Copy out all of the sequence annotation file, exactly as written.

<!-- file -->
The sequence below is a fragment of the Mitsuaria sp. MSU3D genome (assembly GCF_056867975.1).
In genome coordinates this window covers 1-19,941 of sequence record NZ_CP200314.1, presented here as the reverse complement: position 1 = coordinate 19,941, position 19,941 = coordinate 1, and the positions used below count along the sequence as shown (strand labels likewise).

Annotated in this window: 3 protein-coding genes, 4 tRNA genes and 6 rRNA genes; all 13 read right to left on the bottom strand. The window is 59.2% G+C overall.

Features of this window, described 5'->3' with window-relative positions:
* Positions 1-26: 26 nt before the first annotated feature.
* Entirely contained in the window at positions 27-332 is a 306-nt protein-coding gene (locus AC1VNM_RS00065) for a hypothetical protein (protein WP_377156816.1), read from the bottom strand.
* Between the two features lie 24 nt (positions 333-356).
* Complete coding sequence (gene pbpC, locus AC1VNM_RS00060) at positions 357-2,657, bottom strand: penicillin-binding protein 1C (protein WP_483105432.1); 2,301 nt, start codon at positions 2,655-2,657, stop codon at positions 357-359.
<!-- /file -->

The sequence below is a fragment of the Mitsuaria sp. MSU3D genome (assembly GCF_056867975.1).
In genome coordinates this window covers 1-19,941 of sequence record NZ_CP200314.1, presented here as the reverse complement: position 1 = coordinate 19,941, position 19,941 = coordinate 1, and the positions used below count along the sequence as shown (strand labels likewise).

Annotated in this window: 3 protein-coding genes, 4 tRNA genes and 6 rRNA genes; all 13 read right to left on the bottom strand. The window is 59.2% G+C overall.

Features of this window, described 5'->3' with window-relative positions:
* Positions 1-26: 26 nt before the first annotated feature.
* Entirely contained in the window at positions 27-332 is a 306-nt protein-coding gene (locus AC1VNM_RS00065) for a hypothetical protein (protein WP_377156816.1), read from the bottom strand.
* Between the two features lie 24 nt (positions 333-356).
* Complete coding sequence (gene pbpC, locus AC1VNM_RS00060) at positions 357-2,657, bottom strand: penicillin-binding protein 1C (protein WP_483105432.1); 2,301 nt, start codon at positions 2,655-2,657, stop codon at positions 357-359.